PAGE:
Experts expect Hawaii to fully reopen this summer. Is our workforce ready?
HONOLULU (HawaiiNewsNow) – Experts say the rapidly improving economy brings a new challenge: Can Hawaii’s workforce meet pent-up demand?
The director of the University of Hawaii’s Economic Research Organization said it was just a matter of timing.
“So can we handle the lack of rental cars? Can we cope with an insufficient number of workers? Can we handle the lack of child care, all of those things? Said Carl Bonham, Executive Director of UHERO.
Bonham expects the state to fully reopen by the end of July as vaccinations continue. The governor plans to lift all COVID restrictions once 70% of Hawaii is fully vaccinated.
Right now, the state is at 53%.
Bonham said that due to federal aid – including stimulus funds, P3 loans and unemployment benefits over the past year – Hawaii has never had a recession in terms of income.
“And that wouldn’t happen if we didn’t have that kind of recovery,” Bonham said.
“The economic recovery has to be quick enough to make up for the end of federal stimulus payments, all that federal money pouring in.”
With this funding running out and at the pace of the economy, businesses are eagerly awaiting a full reopening date.
“So it’s really helpful for restaurants to start ramping up and getting ready for reopening in August,” said Sheryl Matsuoka, executive director of the Hawaii Restaurant Association.
Sherry Menor-McNamara, CEO and President of the Hawaii Chamber of Commerce, added: “The better they can be prepared, for example finding workers, ensuring they have the products and services available for a full reopening . “
Hiroshi Lamansky, president of Tanaka of Tokyo Restaurants, said that, like many restaurants, they are struggling to fill positions in all departments.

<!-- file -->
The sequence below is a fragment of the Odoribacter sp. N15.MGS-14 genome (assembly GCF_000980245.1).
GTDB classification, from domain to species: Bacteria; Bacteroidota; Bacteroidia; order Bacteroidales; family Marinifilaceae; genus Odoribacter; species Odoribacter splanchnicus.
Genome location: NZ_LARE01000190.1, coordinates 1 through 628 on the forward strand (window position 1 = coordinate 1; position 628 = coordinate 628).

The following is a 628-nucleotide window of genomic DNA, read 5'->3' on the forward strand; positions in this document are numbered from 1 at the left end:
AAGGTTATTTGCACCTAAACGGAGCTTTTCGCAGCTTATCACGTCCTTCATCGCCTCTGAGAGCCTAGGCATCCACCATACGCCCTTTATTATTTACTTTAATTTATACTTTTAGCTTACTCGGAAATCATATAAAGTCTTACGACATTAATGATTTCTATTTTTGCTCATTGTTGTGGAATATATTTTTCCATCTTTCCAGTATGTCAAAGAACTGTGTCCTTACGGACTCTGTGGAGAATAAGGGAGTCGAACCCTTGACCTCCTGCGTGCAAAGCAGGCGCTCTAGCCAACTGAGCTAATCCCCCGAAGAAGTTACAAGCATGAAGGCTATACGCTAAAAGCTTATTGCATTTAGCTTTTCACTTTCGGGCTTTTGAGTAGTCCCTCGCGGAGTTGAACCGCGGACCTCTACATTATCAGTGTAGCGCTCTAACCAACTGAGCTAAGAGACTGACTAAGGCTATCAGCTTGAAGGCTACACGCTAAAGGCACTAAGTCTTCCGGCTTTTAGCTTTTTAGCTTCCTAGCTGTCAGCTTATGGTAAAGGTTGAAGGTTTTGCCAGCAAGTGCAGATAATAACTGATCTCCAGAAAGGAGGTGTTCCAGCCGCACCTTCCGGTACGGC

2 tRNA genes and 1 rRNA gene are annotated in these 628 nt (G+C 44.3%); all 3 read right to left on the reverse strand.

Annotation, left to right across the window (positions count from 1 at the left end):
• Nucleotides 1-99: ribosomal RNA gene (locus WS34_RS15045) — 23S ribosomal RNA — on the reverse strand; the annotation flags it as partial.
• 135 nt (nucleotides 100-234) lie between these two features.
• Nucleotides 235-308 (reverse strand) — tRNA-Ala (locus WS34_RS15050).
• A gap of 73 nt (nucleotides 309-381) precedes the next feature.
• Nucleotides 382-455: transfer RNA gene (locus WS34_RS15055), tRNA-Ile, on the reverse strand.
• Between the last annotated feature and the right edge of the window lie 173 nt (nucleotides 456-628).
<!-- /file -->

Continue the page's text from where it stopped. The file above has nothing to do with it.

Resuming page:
Lamansky said they had tried to hire as many as they could, but so far had only about half as many employees as before COVID.
“Well, because we are understaffed,” Lamansky said.
“You don’t want to overbook our restaurants and risk our customers having to wait, you know, an extended period of time for a table or the chef to come out.”
Restaurants are feeling the same pressures from production shortages impacting other industries and they’re not sure they’ll catch up until Hawaii hits 70%.
“Sometimes one of them wasn’t available, and we had to scramble to try and find another or another supplier who could bring it in at the last minute,” Lamansky said. “And that was quite a challenge.”
Bonham said that at the end of the day, it will be about preparing for the floodgates of tourism to open the day Hawaii hits a 70% vaccination rate.
“We have to make progress and we have to have the work to manage the tourism numbers that we are going to face,” Bonham said.
Bonham said it would be a record summer for visitors to the islands.
While there are almost no international visitors at the moment, he says travel to Canada will start to open in the fall.
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